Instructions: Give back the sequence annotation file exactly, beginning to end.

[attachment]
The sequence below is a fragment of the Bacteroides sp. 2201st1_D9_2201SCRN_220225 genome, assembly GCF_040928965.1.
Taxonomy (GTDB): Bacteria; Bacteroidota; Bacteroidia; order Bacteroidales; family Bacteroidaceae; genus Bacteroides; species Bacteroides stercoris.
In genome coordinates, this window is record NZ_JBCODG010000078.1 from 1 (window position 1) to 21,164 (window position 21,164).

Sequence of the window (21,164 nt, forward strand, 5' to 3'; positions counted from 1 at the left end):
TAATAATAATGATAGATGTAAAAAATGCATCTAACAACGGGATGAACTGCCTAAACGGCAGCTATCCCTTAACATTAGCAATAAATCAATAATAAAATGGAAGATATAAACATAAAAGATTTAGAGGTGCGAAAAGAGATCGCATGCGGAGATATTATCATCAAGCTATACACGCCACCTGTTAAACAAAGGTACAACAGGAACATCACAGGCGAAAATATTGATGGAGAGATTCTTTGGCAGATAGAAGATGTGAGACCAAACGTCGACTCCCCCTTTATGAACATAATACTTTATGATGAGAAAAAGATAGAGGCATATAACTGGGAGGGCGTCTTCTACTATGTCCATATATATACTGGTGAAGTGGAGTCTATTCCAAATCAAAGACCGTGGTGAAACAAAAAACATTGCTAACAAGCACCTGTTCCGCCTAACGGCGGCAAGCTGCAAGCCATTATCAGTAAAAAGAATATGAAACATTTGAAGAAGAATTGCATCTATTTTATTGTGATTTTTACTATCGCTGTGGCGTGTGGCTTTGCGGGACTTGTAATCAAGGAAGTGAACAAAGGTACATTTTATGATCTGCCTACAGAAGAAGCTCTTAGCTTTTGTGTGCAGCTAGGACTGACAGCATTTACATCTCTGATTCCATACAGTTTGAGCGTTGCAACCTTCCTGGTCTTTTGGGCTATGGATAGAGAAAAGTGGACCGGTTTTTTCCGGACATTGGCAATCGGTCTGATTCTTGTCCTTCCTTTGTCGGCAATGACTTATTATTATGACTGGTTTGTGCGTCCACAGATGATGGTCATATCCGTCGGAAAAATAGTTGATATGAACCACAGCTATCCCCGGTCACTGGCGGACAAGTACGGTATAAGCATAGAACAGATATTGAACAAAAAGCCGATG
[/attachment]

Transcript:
The sequence below is a fragment of the Bacteroides sp. 2201st1_D9_2201SCRN_220225 genome, assembly GCF_040928965.1.
Taxonomy (GTDB): Bacteria; Bacteroidota; Bacteroidia; order Bacteroidales; family Bacteroidaceae; genus Bacteroides; species Bacteroides stercoris.
In genome coordinates, this window is record NZ_JBCODG010000078.1 from 1 (window position 1) to 21,164 (window position 21,164).

Sequence of the window (21,164 nt, forward strand, 5' to 3'; positions counted from 1 at the left end):
TAATAATAATGATAGATGTAAAAAATGCATCTAACAACGGGATGAACTGCCTAAACGGCAGCTATCCCTTAACATTAGCAATAAATCAATAATAAAATGGAAGATATAAACATAAAAGATTTAGAGGTGCGAAAAGAGATCGCATGCGGAGATATTATCATCAAGCTATACACGCCACCTGTTAAACAAAGGTACAACAGGAACATCACAGGCGAAAATATTGATGGAGAGATTCTTTGGCAGATAGAAGATGTGAGACCAAACGTCGACTCCCCCTTTATGAACATAATACTTTATGATGAGAAAAAGATAGAGGCATATAACTGGGAGGGCGTCTTCTACTATGTCCATATATATACTGGTGAAGTGGAGTCTATTCCAAATCAAAGACCGTGGTGAAACAAAAAACATTGCTAACAAGCACCTGTTCCGCCTAACGGCGGCAAGCTGCAAGCCATTATCAGTAAAAAGAATATGAAACATTTGAAGAAGAATTGCATCTATTTTATTGTGATTTTTACTATCGCTGTGGCGTGTGGCTTTGCGGGACTTGTAATCAAGGAAGTGAACAAAGGTACATTTTATGATCTGCCTACAGAAGAAGCTCTTAGCTTTTGTGTGCAGCTAGGACTGACAGCATTTACATCTCTGATTCCATACAGTTTGAGCGTTGCAACCTTCCTGGTCTTTTGGGCTATGGATAGAGAAAAGTGGACCGGTTTTTTCCGGACATTGGCAATCGGTCTGATTCTTGTCCTTCCTTTGTCGGCAATGACTTATTATTATGACTGGTTTGTGCGTCCACAGATGATGGTCATATCCGTCGGAAAAATAGTTGATATGAACCACAGCTATCCCCGGTCACTGGCGGACAAGTACGGTATAAGCATAGAACAGATATTGAACAAAAAGCCGATG